Why an 'ISTA'?
The idea of an international organization that would serve as a communications tool among all launch companies was formed in 1997 at that year's Paris Air Show. With commercial launch contracts growing, and the number of launch service providers proliferating across borders, some form of organized way of sharing common concerns and addressing issues seemed appropriate. The same form was taken when commercial, civil aviation became a mature transportation industry. In fact, Heydon took the Civil Air Transport Association as his structural model when forming up the first vestiges of the ISTA concept. The ISTA would allow commercial space transportation firms to share non-competitive data and address such issues as uniform range safety standards, personnel and schedule matters, and use of standardized payload accommodations. The latter, Heydon believed, would serve to help all customers of launch vehicles when the inevitable delays caused payloads to move from one launcher to another. Such flexibility would ultimately benefit the launch firms, too, since helping a customer find another ride when the host company's booster was delayed would further strengthen customer loyalty, not weaken the bonds. Customers would likely be more inclined to remember being left on the pad to find another ride for itself, or so the theory went.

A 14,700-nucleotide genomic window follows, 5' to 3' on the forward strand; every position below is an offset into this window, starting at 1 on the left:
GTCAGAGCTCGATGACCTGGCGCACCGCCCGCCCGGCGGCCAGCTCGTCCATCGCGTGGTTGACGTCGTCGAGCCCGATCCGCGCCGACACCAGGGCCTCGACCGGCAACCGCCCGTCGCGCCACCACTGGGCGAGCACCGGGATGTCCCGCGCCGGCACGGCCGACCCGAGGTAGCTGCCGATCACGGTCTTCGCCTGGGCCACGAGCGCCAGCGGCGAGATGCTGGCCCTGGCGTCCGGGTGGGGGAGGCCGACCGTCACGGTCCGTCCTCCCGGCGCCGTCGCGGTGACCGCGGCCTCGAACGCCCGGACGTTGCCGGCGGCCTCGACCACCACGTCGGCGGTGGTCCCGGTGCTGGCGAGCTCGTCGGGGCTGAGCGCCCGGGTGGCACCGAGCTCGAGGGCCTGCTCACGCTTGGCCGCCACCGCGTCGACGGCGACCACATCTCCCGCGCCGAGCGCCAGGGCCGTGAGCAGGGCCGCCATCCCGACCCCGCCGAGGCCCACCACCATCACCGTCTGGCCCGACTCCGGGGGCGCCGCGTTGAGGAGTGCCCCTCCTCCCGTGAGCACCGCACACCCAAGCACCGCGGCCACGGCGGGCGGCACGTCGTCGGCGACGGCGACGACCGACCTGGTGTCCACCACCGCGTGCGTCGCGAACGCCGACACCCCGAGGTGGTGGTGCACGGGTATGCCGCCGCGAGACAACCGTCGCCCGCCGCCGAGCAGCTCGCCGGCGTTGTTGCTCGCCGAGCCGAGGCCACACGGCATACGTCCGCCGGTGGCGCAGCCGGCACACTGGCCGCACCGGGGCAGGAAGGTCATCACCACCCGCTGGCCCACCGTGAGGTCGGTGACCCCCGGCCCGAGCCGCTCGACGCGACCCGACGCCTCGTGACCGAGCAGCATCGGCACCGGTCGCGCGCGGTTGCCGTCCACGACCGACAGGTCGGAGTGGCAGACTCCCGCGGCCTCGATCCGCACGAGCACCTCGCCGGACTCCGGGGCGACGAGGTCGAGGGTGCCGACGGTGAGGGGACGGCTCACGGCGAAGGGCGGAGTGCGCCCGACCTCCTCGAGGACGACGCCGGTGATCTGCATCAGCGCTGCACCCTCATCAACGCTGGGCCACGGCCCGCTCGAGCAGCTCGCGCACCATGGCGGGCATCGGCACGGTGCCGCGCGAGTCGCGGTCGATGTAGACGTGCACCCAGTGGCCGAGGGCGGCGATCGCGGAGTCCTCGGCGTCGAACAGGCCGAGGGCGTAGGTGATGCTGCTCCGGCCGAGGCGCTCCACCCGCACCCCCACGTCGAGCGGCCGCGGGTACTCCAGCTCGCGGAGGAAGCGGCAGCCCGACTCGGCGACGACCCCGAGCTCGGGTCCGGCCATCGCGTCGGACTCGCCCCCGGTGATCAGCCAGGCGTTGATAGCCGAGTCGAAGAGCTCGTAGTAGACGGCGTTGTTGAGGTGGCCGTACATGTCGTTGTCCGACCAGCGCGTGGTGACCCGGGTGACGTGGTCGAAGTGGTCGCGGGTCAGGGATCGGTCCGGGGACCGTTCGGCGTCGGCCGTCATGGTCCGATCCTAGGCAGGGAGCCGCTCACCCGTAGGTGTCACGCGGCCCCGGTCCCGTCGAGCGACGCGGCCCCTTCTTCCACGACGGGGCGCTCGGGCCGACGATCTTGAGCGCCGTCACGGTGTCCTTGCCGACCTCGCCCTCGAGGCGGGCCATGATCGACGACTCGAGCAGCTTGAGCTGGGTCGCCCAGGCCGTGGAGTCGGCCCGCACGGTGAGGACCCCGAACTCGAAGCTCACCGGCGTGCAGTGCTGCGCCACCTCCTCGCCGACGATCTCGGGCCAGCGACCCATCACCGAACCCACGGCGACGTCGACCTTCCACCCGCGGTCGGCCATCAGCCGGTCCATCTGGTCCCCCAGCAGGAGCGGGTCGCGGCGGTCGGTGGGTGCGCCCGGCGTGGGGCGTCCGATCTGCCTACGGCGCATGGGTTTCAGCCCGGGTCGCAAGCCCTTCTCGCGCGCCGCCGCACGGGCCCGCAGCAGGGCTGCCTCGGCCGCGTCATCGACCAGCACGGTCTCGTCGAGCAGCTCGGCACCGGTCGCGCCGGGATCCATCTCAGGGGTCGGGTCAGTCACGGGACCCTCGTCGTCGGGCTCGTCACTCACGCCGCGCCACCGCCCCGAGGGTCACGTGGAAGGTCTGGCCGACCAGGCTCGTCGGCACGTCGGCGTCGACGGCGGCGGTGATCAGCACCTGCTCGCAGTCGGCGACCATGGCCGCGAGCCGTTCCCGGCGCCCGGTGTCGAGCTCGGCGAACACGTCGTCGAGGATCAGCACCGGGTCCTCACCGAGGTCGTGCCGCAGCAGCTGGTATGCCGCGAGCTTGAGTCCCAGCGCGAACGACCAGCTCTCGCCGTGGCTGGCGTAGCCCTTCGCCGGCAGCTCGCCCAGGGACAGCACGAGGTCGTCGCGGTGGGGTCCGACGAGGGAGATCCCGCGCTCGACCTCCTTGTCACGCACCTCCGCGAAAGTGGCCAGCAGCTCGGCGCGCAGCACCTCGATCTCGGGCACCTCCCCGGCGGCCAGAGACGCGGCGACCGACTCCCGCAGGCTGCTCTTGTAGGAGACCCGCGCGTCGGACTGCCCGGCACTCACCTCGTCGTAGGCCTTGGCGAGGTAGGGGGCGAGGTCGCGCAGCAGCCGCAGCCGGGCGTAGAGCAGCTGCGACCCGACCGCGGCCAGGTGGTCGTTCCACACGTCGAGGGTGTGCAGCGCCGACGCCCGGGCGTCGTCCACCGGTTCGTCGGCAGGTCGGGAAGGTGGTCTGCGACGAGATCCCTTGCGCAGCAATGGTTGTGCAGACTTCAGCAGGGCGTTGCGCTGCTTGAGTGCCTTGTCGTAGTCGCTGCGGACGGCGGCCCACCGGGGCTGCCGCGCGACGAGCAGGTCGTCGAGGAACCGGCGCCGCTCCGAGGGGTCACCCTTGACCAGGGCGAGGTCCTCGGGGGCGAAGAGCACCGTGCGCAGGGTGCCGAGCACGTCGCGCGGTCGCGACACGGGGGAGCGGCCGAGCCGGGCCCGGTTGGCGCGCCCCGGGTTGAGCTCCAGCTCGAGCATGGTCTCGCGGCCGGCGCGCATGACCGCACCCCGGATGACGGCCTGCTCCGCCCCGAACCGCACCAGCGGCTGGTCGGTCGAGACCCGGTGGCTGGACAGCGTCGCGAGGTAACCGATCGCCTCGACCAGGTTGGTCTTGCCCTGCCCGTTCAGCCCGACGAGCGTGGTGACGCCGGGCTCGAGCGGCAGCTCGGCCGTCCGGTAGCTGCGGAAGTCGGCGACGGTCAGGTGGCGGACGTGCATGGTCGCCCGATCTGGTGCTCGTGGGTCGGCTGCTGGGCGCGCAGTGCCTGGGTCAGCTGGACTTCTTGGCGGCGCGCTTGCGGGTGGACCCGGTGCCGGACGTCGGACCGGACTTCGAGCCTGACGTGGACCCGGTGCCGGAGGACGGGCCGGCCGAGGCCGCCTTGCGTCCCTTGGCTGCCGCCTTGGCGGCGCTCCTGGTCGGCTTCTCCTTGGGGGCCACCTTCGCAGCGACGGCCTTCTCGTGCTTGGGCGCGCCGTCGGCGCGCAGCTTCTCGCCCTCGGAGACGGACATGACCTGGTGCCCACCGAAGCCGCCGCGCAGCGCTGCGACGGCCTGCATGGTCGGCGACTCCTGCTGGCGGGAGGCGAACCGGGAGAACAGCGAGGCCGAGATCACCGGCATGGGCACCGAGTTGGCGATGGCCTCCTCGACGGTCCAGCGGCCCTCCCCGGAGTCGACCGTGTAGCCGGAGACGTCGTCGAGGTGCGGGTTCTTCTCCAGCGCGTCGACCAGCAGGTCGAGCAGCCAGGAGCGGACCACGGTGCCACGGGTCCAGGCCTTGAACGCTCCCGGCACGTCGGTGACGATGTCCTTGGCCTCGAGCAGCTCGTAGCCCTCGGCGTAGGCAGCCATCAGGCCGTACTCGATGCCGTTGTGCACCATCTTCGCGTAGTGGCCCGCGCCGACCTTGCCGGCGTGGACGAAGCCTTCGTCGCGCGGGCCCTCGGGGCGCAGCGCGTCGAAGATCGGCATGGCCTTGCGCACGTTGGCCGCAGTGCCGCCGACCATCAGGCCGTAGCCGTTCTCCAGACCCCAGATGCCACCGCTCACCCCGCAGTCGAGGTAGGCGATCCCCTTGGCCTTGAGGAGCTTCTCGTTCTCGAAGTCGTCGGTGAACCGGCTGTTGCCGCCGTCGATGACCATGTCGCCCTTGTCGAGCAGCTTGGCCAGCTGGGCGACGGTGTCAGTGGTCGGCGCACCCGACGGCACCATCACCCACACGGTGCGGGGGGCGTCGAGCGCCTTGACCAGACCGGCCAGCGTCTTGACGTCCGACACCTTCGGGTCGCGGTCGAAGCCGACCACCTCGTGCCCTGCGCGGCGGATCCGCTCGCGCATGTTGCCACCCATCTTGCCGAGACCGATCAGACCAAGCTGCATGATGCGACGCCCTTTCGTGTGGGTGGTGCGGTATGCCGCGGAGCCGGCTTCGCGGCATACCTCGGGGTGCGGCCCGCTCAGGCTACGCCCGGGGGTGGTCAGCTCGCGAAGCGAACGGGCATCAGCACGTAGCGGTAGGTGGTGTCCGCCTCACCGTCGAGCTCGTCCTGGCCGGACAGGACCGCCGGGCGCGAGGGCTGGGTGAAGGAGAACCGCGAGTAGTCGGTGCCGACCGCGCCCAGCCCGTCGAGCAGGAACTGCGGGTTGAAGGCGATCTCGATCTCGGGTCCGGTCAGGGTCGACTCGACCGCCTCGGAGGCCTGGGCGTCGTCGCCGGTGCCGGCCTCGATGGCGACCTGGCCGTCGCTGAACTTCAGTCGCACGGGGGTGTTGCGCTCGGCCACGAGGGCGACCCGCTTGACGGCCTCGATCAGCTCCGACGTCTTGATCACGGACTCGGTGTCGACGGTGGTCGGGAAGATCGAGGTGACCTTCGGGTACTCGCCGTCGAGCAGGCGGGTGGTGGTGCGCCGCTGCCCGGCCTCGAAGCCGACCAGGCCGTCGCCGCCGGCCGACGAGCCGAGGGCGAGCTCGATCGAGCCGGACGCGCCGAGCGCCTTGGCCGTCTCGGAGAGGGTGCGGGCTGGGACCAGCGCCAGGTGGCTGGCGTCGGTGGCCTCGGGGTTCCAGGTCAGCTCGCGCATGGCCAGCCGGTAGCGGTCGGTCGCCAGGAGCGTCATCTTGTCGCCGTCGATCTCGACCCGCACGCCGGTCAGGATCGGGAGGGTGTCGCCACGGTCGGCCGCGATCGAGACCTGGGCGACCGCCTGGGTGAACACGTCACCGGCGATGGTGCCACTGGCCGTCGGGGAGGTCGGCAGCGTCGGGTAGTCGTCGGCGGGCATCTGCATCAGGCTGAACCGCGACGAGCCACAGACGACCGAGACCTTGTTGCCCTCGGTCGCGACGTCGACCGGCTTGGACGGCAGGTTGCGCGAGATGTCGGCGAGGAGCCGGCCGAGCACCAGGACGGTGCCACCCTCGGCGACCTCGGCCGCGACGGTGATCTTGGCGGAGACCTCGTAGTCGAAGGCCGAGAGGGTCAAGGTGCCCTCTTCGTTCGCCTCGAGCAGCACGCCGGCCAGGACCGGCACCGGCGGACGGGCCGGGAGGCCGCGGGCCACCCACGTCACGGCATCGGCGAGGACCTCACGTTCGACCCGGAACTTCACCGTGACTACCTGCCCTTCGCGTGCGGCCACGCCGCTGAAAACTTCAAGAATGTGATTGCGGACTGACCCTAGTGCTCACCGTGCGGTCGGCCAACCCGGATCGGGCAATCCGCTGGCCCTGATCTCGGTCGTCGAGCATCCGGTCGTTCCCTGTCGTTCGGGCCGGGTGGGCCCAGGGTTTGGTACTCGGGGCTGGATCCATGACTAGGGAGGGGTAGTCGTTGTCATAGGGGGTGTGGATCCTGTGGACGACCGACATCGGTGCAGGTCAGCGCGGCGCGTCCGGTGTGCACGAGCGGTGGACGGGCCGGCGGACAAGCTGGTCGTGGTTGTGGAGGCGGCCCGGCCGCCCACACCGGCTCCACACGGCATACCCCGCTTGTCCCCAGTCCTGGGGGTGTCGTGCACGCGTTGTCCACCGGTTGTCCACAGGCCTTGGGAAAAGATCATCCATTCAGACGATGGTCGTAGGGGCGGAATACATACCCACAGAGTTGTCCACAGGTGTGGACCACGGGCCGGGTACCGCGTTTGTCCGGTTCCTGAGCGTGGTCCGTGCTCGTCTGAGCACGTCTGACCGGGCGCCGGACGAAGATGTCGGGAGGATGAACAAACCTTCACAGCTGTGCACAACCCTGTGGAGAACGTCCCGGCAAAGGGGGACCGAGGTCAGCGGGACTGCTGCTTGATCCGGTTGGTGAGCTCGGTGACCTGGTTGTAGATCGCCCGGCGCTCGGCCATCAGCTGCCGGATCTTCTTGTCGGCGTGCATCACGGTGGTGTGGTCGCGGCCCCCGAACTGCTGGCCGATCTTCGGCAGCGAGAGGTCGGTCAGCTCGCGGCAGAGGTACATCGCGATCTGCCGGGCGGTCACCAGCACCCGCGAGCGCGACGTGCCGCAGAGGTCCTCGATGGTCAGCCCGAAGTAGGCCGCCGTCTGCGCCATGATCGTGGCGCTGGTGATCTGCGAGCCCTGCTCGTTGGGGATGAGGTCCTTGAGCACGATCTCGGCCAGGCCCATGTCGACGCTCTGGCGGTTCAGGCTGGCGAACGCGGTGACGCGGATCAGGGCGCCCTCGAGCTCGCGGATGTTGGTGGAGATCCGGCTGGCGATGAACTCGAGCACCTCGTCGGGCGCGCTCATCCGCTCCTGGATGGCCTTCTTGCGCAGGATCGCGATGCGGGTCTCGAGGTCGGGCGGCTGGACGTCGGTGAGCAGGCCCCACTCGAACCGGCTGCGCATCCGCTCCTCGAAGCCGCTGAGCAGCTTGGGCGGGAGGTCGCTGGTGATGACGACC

ISTA would also serve as a platform to educate the public in the merits and value of a strong global space launch market.
Whatever the final form of ISTA, it was believed that the establishment and successful operation of such an industry group would mark a major turning point in the evolution and maturity of commercial launch. Following the Paris discussions, the ISTA idea moved to Boeing's Huntington, Beach California offices where the U.S. firm played host to the gathering, which included nearly all existing commercial space launch operators. At that October, 1997 meeting a pair of structures for ISTA were agreed upon, and plans were developed to have each firm make its choice as to which form of ISTA it could support. Both proposed forms, Heydon has written, were membership-based organizations with a world headquarters in Washington, DC
Political Fallout hits industry
But before the idea would advance any further, the whole idea was derailed.
How? Politics-U.S. style.